Lighthouse Leader Guide
Date: April 29, 2018
Series: The kings and the King: Season 3 (1 Kings)
1 Kings 20-22 (specifically, 1 Kings 21)
This Week’s Printable Resources:
Overview of this Lesson
Fake news. Collusion. Corrupt leaders. Cover up.
No. This is what is happening in 1 Kings 21. The writer of 1 Kings wanted to make sure we understand how deeply flawed and evil King Ahab and his wife, Jezebel, were in their time.
The story we look at this week has all of the drama and intrigue of the worst case of government corruption. The center of the drama is a godly man by the name of Naboth, a vineyard owner in Jezreel. In many ways, Jezreel is the Northern California of Israel. It is a beautiful, rich region that was in many ways the bread basket of Israel. Isaiah referred to it as the “fertile valley” (Isaiah 28:1). The name “Jezreel” in Hebrew means “God will sow.”
It was in Jezreel that Ahab chose to build his summer palace. In choosing the hill to build upon, he built next to Naboth’s vineyard.
This is where the story begins.
Before we conclude Chapter 21, Naboth will have been executed and Ahab is the new owner of the vineyard.
We will see parallels between King David and King Ahab in this chapter, both men who had everything a man could desire except for that one thing he didn’t have—in David’s case, a woman, and in Ahab’s case, a vineyard.
This is a sad, sorry story, but one that underscores for us again why Ahab and Jezebel were described as the most wicked leaders in Israel’s history. Yet, this story also has a surprise ending, one that shocks us even to this day.
This Week’s Take Home Truth
FFCA – In every way God is indescribable and incomprehensible but loving enough to be personal and knowable. The same God who created us is the same God who became like us in order to save us.
FFCB – “Our King is all powerful, all knowing and supremely gracious to those who humbly submit to His rule over their lives.”
Memory Verse for This Week
Philippians 4:11—Not that I speak in respect of want: for I have learned, in whatsoever state I am, therewith to be content.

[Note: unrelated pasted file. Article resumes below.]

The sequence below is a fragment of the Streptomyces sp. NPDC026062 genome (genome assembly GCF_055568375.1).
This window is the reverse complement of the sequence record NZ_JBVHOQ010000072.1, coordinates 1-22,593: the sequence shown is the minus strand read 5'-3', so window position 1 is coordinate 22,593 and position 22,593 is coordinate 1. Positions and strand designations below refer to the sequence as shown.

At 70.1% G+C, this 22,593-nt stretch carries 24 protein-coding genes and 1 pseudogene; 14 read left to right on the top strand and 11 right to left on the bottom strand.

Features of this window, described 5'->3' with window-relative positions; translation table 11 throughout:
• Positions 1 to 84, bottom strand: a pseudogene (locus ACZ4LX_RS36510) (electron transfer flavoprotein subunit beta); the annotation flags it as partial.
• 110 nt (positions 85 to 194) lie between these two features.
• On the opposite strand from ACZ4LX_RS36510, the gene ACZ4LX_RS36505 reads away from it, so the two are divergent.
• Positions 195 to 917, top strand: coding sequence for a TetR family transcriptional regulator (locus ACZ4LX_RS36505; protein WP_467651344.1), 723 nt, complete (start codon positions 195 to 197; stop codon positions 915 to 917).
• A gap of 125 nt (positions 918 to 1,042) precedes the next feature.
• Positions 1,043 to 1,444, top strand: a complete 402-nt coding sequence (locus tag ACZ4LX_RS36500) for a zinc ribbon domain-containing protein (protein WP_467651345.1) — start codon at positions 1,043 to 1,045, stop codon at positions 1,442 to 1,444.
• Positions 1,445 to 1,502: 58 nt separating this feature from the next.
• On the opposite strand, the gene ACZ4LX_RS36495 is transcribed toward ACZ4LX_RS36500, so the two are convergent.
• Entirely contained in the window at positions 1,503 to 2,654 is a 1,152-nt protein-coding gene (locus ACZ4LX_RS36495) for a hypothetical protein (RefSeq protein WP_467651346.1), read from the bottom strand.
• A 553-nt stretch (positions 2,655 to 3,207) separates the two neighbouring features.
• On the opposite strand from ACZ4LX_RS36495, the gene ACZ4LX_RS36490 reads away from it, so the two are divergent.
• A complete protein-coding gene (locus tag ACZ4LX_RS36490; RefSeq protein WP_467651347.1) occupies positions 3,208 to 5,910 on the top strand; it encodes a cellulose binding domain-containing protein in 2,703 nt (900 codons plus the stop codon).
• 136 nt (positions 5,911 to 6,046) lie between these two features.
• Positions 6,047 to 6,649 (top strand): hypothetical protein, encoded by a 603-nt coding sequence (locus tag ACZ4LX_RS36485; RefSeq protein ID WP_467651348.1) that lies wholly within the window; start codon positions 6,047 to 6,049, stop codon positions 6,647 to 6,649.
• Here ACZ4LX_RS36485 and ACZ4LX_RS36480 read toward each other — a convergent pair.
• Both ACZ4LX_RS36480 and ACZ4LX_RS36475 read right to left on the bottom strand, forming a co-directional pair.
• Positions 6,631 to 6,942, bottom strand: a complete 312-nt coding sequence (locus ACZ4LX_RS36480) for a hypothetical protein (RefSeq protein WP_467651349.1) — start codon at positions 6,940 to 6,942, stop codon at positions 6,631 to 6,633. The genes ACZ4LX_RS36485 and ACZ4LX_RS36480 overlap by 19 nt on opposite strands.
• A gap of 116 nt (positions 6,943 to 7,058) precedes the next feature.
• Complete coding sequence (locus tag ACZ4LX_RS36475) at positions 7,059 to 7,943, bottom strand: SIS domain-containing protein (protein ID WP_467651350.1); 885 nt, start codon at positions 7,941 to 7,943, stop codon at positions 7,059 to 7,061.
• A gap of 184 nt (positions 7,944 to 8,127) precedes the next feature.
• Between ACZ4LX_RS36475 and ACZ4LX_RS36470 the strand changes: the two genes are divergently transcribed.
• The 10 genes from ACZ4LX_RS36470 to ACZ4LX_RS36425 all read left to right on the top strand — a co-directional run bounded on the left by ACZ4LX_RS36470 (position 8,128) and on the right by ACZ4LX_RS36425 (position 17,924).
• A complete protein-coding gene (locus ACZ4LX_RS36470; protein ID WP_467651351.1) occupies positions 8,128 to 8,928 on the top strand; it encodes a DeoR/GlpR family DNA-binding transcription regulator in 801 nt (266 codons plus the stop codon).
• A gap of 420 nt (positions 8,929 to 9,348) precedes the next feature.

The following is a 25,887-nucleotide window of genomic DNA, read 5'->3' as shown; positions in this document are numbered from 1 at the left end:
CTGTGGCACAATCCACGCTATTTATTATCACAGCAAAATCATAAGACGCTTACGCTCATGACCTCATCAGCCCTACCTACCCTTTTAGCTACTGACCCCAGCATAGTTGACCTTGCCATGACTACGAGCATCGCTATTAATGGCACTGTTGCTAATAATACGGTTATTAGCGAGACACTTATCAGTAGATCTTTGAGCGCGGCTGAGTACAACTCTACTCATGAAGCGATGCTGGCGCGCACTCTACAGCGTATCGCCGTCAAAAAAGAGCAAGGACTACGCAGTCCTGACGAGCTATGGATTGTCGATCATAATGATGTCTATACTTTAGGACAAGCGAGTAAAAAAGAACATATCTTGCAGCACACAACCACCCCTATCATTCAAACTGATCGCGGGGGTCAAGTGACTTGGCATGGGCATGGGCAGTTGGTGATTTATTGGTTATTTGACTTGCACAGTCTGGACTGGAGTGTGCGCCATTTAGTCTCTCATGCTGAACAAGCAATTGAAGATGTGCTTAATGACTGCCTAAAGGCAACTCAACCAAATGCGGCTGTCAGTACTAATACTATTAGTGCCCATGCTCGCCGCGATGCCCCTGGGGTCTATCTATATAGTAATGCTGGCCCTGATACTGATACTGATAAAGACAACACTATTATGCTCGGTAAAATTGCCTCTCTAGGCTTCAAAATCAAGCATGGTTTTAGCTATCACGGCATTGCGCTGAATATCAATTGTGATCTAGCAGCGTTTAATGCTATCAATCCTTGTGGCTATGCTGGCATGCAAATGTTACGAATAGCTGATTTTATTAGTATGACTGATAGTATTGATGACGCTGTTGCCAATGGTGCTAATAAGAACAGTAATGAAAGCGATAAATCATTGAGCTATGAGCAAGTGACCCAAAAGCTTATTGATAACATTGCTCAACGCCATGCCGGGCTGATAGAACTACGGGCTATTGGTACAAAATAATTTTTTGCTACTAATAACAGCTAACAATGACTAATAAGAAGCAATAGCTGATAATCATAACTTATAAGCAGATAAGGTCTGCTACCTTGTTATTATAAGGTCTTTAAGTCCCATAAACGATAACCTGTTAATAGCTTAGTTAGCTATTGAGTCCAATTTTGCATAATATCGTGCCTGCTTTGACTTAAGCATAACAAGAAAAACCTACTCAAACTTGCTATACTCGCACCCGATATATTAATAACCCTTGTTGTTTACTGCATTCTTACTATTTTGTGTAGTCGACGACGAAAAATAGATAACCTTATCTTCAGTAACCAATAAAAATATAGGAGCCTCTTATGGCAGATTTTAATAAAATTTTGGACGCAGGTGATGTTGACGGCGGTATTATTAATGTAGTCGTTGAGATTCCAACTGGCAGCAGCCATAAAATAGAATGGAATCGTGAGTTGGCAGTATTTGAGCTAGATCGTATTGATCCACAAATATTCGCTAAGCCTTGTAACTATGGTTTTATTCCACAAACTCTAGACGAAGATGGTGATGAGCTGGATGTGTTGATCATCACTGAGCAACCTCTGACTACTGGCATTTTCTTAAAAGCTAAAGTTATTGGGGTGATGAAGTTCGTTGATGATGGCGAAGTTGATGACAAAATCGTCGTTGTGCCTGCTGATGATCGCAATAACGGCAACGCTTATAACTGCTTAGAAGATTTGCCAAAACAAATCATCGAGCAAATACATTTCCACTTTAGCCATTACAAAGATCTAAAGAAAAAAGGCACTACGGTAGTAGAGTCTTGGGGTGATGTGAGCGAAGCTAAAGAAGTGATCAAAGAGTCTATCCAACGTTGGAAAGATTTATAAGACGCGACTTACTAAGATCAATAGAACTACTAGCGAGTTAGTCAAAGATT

Core Belief: Stewardship
Stewardship (1 Timothy 6:17-19): We believe that everything we have, including our very life, belongs to God.
Is there an area of your life where you struggle with contentment? Can you share what it is that always seems to drag you to wanting just a little more?
What characteristics do you think best describe a corrupt leader in our day and time?
Looking back at your notes from this week’s sermon, was there anything that particularly caught your attention, challenged or confused you?
Make sure you ask this question this week. It gives people the opportunity to discuss questions or issues that come up beyond the written questions. People’s responses can often lead to one of the questions in the “Digging Deeper” section. Also, some weeks this question will result in a lot of discussion, other weeks, not so much.
Read the Text
Next to Solomon, the writer of 1 Kings spends as much time describing the life of King Ahab and Queen Jezebel as any other monarch in the Northern Kingdom’s history to this point. Ahab ruled over the Northern Kingdom of Israel from 874 to 853 BC. He began to reign at the conclusion of Asa’s reign in Judah and during most of the reign of Jehoshaphat (873–848 BC). He followed his wicked father Omri and was followed by his son Ahaziah. Elijah and Micaiah prophesied in Israel during his reign.
Describe what is happening in 1 Kings 21.